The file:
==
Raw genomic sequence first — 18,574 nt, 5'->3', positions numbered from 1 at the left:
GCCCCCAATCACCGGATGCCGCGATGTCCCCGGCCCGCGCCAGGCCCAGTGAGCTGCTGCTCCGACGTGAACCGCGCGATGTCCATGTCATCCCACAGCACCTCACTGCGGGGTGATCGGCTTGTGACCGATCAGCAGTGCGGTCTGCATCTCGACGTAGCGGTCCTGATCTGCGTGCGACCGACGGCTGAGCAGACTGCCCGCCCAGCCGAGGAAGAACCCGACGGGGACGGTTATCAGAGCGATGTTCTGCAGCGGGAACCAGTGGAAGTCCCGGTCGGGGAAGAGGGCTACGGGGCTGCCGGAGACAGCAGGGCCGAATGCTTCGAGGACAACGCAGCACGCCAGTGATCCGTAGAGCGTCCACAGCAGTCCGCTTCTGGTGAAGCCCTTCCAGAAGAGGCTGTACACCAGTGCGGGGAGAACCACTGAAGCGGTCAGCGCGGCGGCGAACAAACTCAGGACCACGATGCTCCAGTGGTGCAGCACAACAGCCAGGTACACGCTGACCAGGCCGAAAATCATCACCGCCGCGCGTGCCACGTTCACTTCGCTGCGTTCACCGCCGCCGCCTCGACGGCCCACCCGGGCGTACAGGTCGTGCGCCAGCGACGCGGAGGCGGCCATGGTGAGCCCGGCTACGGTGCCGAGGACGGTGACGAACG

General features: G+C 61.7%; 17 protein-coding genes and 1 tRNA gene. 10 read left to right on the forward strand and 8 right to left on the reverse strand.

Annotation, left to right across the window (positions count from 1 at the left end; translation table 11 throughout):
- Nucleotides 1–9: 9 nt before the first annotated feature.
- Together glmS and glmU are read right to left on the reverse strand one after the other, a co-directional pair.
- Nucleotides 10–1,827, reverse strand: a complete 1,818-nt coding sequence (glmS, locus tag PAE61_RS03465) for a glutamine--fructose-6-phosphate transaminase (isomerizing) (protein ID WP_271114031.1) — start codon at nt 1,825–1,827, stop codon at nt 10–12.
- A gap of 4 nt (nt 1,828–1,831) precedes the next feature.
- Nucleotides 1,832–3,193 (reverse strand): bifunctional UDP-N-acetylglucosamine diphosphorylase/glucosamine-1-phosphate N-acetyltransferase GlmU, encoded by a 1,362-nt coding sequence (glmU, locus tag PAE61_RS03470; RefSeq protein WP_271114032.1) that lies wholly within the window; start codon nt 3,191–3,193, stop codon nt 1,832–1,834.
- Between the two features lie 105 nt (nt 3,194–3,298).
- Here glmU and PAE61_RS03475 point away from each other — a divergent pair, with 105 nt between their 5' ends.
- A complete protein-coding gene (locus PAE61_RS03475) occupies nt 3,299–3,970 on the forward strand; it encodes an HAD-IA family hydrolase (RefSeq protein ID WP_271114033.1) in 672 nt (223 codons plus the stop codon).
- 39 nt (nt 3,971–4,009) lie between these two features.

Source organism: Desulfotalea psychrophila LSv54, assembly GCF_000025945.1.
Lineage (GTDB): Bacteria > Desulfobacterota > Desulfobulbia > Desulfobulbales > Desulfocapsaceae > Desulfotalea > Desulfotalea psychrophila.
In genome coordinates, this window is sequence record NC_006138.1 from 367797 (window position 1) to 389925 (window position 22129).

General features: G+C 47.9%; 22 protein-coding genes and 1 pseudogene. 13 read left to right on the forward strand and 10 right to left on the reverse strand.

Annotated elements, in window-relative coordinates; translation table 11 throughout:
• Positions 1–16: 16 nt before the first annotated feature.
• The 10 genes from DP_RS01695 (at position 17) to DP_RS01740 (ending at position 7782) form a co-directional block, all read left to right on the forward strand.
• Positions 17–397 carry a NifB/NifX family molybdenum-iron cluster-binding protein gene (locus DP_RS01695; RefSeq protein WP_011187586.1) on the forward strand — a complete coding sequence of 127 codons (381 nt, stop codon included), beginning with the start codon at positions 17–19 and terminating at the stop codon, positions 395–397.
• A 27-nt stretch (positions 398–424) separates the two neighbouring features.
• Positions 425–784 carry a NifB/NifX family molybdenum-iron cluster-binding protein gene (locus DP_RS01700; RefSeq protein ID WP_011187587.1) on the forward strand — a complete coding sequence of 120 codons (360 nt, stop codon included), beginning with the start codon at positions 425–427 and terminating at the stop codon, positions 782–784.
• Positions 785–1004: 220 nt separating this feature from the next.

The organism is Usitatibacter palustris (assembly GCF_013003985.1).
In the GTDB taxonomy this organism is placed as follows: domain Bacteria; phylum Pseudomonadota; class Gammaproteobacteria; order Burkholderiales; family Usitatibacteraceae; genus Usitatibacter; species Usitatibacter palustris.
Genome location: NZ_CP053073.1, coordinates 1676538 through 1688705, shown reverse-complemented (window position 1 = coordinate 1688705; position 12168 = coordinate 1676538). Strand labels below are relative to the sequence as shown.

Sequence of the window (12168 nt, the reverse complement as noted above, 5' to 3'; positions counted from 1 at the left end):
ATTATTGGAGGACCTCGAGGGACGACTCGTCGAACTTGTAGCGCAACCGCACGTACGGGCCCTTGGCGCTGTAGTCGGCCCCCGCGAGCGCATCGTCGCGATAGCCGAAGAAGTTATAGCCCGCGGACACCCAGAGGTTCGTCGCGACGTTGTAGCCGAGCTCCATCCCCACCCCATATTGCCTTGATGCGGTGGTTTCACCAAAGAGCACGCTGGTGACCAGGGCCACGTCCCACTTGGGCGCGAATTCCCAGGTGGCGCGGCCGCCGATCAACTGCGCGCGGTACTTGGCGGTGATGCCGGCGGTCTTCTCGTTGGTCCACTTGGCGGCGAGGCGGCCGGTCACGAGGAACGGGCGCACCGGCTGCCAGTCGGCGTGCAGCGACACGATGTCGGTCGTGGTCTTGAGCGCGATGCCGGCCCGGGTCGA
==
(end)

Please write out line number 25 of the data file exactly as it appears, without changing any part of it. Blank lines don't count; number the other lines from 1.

The organism is Usitatibacter palustris (assembly GCF_013003985.1).